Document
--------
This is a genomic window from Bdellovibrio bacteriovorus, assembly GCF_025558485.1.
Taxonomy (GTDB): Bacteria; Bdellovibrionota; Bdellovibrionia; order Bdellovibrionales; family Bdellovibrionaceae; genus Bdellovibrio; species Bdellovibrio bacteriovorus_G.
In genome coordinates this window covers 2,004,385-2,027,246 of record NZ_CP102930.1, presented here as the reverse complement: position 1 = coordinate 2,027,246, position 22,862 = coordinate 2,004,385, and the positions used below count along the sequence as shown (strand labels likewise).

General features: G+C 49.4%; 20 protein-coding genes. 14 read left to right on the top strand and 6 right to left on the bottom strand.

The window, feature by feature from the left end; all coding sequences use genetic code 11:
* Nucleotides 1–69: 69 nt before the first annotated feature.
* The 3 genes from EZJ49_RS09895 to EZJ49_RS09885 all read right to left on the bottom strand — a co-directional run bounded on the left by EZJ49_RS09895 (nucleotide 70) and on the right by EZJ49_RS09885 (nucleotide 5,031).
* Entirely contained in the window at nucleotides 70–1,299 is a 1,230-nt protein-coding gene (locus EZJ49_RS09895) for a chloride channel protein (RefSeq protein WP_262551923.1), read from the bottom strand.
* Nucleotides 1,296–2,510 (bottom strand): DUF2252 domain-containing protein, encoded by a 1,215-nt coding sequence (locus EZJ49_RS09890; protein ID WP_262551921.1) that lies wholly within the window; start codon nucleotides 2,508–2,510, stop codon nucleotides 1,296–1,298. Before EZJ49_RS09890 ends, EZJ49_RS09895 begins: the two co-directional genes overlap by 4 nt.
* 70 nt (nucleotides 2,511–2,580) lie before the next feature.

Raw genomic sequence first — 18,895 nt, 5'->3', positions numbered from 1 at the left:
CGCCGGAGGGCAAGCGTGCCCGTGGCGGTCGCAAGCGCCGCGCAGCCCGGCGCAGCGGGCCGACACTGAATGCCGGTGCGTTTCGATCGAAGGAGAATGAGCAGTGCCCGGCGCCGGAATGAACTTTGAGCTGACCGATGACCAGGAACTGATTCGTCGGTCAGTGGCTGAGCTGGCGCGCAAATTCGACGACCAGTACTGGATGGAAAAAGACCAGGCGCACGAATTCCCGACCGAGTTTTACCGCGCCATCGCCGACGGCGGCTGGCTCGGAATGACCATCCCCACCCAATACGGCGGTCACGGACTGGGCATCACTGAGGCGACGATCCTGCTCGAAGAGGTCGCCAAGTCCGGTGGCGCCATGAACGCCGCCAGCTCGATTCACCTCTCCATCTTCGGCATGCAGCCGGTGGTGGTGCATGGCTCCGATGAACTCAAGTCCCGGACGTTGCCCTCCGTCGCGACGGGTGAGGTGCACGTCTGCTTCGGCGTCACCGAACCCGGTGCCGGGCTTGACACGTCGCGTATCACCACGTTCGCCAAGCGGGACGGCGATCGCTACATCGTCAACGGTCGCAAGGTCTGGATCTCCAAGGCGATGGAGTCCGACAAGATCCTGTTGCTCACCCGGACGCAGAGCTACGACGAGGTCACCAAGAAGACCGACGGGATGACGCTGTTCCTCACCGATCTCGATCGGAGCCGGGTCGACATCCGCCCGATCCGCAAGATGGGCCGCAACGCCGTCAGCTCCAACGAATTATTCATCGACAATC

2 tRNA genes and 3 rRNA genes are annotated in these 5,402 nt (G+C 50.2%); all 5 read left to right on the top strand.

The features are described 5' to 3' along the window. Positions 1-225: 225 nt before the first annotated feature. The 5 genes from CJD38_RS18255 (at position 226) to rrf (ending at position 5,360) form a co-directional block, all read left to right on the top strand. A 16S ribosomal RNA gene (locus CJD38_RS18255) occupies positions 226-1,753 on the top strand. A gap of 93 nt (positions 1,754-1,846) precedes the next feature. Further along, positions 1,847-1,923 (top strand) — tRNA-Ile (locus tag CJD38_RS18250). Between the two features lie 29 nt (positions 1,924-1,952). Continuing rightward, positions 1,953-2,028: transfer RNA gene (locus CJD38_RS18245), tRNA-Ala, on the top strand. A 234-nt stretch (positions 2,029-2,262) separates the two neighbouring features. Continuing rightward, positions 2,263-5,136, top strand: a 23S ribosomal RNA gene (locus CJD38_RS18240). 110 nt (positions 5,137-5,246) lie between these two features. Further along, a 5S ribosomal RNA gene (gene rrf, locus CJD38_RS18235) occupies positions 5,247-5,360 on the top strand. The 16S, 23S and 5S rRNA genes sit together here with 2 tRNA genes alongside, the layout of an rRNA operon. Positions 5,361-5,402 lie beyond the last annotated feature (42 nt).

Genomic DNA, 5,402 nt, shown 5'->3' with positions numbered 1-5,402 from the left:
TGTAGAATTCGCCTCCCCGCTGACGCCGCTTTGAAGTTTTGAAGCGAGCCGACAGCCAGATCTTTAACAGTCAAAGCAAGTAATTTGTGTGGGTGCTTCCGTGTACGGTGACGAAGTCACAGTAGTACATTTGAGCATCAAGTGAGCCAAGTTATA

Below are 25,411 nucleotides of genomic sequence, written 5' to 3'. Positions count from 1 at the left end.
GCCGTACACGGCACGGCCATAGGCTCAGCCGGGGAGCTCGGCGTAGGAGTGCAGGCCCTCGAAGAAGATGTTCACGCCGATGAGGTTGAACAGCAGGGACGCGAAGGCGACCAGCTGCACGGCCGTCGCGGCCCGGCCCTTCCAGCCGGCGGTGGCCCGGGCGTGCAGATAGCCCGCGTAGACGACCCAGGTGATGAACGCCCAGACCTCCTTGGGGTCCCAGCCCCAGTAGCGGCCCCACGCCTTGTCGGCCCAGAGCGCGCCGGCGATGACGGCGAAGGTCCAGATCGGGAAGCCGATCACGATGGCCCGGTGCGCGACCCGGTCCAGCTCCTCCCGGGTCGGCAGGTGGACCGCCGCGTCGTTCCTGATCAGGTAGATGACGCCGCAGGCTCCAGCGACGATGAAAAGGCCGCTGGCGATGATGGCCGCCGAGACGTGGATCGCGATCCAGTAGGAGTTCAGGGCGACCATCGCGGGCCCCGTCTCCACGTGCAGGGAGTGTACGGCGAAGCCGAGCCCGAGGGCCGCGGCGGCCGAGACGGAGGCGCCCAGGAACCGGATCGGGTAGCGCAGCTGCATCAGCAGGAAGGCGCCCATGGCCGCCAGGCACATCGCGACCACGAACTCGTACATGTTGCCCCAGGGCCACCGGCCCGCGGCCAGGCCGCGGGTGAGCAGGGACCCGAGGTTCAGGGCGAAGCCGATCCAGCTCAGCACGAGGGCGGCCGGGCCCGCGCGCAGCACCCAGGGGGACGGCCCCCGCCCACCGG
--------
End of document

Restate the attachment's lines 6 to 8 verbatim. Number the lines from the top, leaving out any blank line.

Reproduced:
* Nucleotides 1–69: 69 nt before the first annotated feature.
* The 3 genes from EZJ49_RS09895 to EZJ49_RS09885 all read right to left on the bottom strand — a co-directional run bounded on the left by EZJ49_RS09895 (nucleotide 70) and on the right by EZJ49_RS09885 (nucleotide 5,031).
* Entirely contained in the window at nucleotides 70–1,299 is a 1,230-nt protein-coding gene (locus EZJ49_RS09895) for a chloride channel protein (RefSeq protein WP_262551923.1), read from the bottom strand.